4 4 MATH 230 CALCULUS II OVERVIEW 0 digits of the area under the reciprocal curve from a = to b = 2, that is, the first ten digits of ln(2). Why are areas under the reciprocal curve called logarithms? Didn t logarithms have something to do with exponents? The answer is that the ln function is called a logarithm because it acts like a logarithm. By this I mean that one of the fundamental facts about the log function base 0 is log(xy) = log(x) + log(y). It turns out that the function ln obeys the same rule ln(xy) = ln(x) + ln(y). Just as the log base 0 function is related to the power function y = 0 x, so is the natural log function is related to the exponential function y = e x, where the number e is approximately Both functions ln and e x are standard keys on a scientific calculator. They are used to predict population growth and radioactive decay. When Integrals Get Tough The good news about integrals is that, like derivatives, there is a sum rule [ (f + g) = f + g], a constant rule [ (cf) = c f], and the power rule. The bad news is that there is no product rule, quotient rule, or chain rule for integration. Substitution might remind you of the chain rule, but you need to be lucky. For example, suppose you wish to integrate x x 2 dx. You can try substituting u = x 2, so that du = 2x dx or dx = du 2x.
5 MATH 230 CALCULUS II OVERVIEW 5 Making this substitution gives x dx = x 2 = x du u 2x 2 u /2 du substitute for x and dx cancel the two x s = u /2 + C use the power rule. That was easy, but we were lucky that the x s canceled. Suppose you were asked to integrate dx. x 2 Now when you try the substitution u = x 2, you get stuck. It turns out that the only way to solve this integrals involves trig, not an obvious fact at all. The trick is to make the substitution x = sin u. Then Our integral can now be solved: dx = x 2 = dx = cos u du. cos u du sin 2 u substitute for x and dx cos u cos2 u du since cos2 u + sin 2 u = cos u = cos u du = du cancel the square root and square cancel cos u = u + C. Can we write u as a function of x? Since x = sin u, it follows that u = sin x; so the above integral involves the inverse sin of x, that is, u is the angle whose sine is x. Mathematicians have found several ingenious methods for solving hardtodo integrals. A large part of the middle of this course involves discussing these techniques.
6 6 MATH 230 CALCULUS II OVERVIEW Sequences and series What is the value of n +? This problem first got air time over two thousand years ago thanks to a mathematical prankster named Zeno, who went around confusing people with his riddles. Zeno s Paradox, roughly translated, is In order to travel from your couch to the door, you must first get to the halfway point, from there you must travel to the second halfway point, then to the third halfway point, and so on. Since there are infinitely many halfway points, you can never reach the door. Zeno, being male, expounded the ultimate guy belief: if you can t get off the couch, then you might as well lay back and watch some football. (Of course, somebody needs to bring the snacks.) It is clear that the infinite sum will never exceed one: when you get to the first halfway point, you have one half of the distance left to go; when you get to the second halfway point, you have one fourth of the original distance to go, etc. As an equation, this observation becomes n = 2 n. Now take limits as n tends towards infinity. (Isn t it funny how many concepts in calculus involve limits?) Since the sum of all the terms lim n 2 n =, n + =. This is an example of an infinite series, that is a sum with infinitely many terms. It may surprise you to learn that you can add together infinitely many terms and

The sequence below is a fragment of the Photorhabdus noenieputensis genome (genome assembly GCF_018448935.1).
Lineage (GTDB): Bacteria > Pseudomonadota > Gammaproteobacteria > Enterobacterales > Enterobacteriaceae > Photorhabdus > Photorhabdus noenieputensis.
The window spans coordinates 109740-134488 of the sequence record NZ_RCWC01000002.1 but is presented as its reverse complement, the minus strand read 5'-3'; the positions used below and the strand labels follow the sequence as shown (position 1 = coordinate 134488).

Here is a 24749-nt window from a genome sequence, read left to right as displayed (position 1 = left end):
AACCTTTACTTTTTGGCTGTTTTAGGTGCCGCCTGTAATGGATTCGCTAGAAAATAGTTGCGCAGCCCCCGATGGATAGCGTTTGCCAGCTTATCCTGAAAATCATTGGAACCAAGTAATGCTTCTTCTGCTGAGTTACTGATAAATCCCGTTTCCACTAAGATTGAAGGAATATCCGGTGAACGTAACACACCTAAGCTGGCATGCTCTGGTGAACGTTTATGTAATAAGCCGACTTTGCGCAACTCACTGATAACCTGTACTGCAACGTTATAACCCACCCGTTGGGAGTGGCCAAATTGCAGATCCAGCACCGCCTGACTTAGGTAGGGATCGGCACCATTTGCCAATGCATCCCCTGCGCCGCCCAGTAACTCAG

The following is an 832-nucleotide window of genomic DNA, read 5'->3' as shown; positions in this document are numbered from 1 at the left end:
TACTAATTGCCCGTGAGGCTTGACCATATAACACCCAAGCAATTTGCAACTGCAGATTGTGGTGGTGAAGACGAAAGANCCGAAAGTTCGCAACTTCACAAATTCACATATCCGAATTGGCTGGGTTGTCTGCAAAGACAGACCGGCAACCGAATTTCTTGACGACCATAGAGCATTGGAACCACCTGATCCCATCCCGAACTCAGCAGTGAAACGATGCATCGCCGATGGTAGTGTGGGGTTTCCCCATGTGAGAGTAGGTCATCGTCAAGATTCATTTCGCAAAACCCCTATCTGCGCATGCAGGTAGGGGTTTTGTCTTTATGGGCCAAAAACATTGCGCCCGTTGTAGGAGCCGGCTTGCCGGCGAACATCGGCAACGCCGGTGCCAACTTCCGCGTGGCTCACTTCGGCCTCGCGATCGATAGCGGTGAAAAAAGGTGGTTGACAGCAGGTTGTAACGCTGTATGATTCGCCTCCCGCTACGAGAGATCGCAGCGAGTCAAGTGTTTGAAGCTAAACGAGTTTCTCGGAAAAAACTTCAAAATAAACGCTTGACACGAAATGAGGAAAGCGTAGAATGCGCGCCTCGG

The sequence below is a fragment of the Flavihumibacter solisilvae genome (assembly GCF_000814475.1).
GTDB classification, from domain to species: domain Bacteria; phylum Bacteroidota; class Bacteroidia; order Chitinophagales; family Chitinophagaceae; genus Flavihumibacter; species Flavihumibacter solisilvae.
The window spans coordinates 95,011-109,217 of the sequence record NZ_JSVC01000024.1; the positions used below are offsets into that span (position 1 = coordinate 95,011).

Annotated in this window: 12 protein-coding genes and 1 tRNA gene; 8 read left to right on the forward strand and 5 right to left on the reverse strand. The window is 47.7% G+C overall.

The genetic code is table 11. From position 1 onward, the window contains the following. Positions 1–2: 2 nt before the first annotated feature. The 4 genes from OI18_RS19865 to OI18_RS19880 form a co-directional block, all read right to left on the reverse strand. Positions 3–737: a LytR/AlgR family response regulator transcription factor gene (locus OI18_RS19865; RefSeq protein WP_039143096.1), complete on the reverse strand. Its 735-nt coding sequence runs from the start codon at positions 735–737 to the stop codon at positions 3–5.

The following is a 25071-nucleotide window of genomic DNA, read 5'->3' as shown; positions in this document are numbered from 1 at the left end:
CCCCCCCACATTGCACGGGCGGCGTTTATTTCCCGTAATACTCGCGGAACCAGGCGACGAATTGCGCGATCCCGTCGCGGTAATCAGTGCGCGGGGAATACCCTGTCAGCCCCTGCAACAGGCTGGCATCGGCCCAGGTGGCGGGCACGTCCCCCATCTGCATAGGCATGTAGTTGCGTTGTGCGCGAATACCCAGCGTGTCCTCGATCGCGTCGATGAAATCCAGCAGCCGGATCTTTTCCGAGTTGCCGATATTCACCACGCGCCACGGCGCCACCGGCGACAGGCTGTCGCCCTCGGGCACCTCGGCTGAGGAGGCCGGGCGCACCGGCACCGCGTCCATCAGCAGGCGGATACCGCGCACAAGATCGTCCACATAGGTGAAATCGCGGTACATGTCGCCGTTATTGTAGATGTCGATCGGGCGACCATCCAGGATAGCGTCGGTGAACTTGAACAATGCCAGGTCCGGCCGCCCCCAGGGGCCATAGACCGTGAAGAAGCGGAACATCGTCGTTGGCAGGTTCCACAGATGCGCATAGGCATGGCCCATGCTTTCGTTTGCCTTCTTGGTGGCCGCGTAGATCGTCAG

7 MATH 230 CALCULUS II OVERVIEW 7 still get a finite sum. We do this all the time with decimal numbers. The number π = can be written as an infinite sum π = When a series has a finite sum like this, we say the series converges. It turns out that some series do not converge, even though their terms gets smaller and smaller. For example, the sum n + turns out to be. In such cases we say the infinite series (or sum) diverges. The game is: given an infinite series, does it converge or diverge? You will learn general techniques for making this decision for rather complicated series. One of the major applications of series, by the way, is to evaluate numerical functions. How does your calculator compute the cosine of an angle (in radians)? There is no 0 place trig table stored in memory. The answer is that it adds enough terms of an infinite series that converges to the cosine function to obtain the desired accuracy.